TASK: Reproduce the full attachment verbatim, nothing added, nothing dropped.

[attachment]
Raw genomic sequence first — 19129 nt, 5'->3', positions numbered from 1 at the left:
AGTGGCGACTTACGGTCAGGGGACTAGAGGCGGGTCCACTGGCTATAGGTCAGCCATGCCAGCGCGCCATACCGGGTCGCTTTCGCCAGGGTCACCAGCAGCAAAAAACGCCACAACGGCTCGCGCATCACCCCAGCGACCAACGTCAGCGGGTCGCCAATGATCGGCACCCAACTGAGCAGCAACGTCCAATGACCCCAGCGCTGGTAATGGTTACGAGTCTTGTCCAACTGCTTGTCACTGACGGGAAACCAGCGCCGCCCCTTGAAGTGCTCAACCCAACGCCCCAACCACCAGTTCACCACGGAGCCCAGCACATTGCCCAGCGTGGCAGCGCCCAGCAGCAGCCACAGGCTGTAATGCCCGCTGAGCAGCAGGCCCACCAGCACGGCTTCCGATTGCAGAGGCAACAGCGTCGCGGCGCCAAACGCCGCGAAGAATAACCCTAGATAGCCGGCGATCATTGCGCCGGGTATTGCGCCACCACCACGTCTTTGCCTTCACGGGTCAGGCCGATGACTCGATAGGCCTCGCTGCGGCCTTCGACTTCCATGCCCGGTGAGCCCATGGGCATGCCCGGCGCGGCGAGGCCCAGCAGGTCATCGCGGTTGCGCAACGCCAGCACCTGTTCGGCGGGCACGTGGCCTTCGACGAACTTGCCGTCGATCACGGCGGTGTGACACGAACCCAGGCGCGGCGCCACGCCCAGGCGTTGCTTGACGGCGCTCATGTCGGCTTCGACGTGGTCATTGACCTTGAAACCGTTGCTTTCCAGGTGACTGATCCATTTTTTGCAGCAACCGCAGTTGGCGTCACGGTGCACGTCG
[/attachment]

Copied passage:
Raw genomic sequence first — 19129 nt, 5'->3', positions numbered from 1 at the left:
AGTGGCGACTTACGGTCAGGGGACTAGAGGCGGGTCCACTGGCTATAGGTCAGCCATGCCAGCGCGCCATACCGGGTCGCTTTCGCCAGGGTCACCAGCAGCAAAAAACGCCACAACGGCTCGCGCATCACCCCAGCGACCAACGTCAGCGGGTCGCCAATGATCGGCACCCAACTGAGCAGCAACGTCCAATGACCCCAGCGCTGGTAATGGTTACGAGTCTTGTCCAACTGCTTGTCACTGACGGGAAACCAGCGCCGCCCCTTGAAGTGCTCAACCCAACGCCCCAACCACCAGTTCACCACGGAGCCCAGCACATTGCCCAGCGTGGCAGCGCCCAGCAGCAGCCACAGGCTGTAATGCCCGCTGAGCAGCAGGCCCACCAGCACGGCTTCCGATTGCAGAGGCAACAGCGTCGCGGCGCCAAACGCCGCGAAGAATAACCCTAGATAGCCGGCGATCATTGCGCCGGGTATTGCGCCACCACCACGTCTTTGCCTTCACGGGTCAGGCCGATGACTCGATAGGCCTCGCTGCGGCCTTCGACTTCCATGCCCGGTGAGCCCATGGGCATGCCCGGCGCGGCGAGGCCCAGCAGGTCATCGCGGTTGCGCAACGCCAGCACCTGTTCGGCGGGCACGTGGCCTTCGACGAACTTGCCGTCGATCACGGCGGTGTGACACGAACCCAGGCGCGGCGCCACGCCCAGGCGTTGCTTGACGGCGCTCATGTCGGCTTCGACGTGGTCATTGACCTTGAAACCGTTGCTTTCCAGGTGACTGATCCATTTTTTGCAGCAACCGCAGTTGGCGTCACGGTGCACGTCG